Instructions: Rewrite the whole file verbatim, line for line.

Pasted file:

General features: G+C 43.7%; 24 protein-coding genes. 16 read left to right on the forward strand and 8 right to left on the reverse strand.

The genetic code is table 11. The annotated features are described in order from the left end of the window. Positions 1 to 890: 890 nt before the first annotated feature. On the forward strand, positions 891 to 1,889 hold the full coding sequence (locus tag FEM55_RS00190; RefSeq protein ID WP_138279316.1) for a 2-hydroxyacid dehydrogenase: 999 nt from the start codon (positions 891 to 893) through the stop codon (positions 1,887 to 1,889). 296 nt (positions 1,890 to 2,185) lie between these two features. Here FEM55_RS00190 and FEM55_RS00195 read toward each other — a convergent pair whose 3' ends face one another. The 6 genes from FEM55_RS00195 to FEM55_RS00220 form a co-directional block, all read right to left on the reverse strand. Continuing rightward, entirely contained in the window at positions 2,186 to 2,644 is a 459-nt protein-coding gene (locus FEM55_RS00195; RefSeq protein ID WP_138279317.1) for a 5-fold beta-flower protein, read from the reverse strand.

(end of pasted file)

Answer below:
General features: G+C 43.7%; 24 protein-coding genes. 16 read left to right on the forward strand and 8 right to left on the reverse strand.

The genetic code is table 11. The annotated features are described in order from the left end of the window. Positions 1 to 890: 890 nt before the first annotated feature. On the forward strand, positions 891 to 1,889 hold the full coding sequence (locus tag FEM55_RS00190; RefSeq protein ID WP_138279316.1) for a 2-hydroxyacid dehydrogenase: 999 nt from the start codon (positions 891 to 893) through the stop codon (positions 1,887 to 1,889). 296 nt (positions 1,890 to 2,185) lie between these two features. Here FEM55_RS00190 and FEM55_RS00195 read toward each other — a convergent pair whose 3' ends face one another. The 6 genes from FEM55_RS00195 to FEM55_RS00220 form a co-directional block, all read right to left on the reverse strand. Continuing rightward, entirely contained in the window at positions 2,186 to 2,644 is a 459-nt protein-coding gene (locus FEM55_RS00195; RefSeq protein ID WP_138279317.1) for a 5-fold beta-flower protein, read from the reverse strand.